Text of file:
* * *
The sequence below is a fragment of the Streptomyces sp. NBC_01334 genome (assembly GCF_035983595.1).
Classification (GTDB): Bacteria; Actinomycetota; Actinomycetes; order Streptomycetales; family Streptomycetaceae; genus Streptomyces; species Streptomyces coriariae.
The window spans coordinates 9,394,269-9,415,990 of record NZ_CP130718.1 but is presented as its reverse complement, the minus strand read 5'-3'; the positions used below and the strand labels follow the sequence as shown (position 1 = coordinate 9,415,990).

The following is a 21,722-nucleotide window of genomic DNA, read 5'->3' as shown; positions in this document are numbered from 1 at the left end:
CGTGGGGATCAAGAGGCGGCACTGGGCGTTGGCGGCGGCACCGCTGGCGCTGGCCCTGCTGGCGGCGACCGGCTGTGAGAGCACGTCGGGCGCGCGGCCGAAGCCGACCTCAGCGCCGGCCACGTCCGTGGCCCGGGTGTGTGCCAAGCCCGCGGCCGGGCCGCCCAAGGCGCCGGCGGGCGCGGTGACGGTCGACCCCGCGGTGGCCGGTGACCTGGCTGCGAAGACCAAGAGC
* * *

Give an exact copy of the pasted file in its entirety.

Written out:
The sequence below is a fragment of the Streptomyces sp. NBC_01334 genome (assembly GCF_035983595.1).
Classification (GTDB): Bacteria; Actinomycetota; Actinomycetes; order Streptomycetales; family Streptomycetaceae; genus Streptomyces; species Streptomyces coriariae.
The window spans coordinates 9,394,269-9,415,990 of record NZ_CP130718.1 but is presented as its reverse complement, the minus strand read 5'-3'; the positions used below and the strand labels follow the sequence as shown (position 1 = coordinate 9,415,990).

The following is a 21,722-nucleotide window of genomic DNA, read 5'->3' as shown; positions in this document are numbered from 1 at the left end:
CGTGGGGATCAAGAGGCGGCACTGGGCGTTGGCGGCGGCACCGCTGGCGCTGGCCCTGCTGGCGGCGACCGGCTGTGAGAGCACGTCGGGCGCGCGGCCGAAGCCGACCTCAGCGCCGGCCACGTCCGTGGCCCGGGTGTGTGCCAAGCCCGCGGCCGGGCCGCCCAAGGCGCCGGCGGGCGCGGTGACGGTCGACCCCGCGGTGGCCGGTGACCTGGCTGCGAAGACCAAGAGC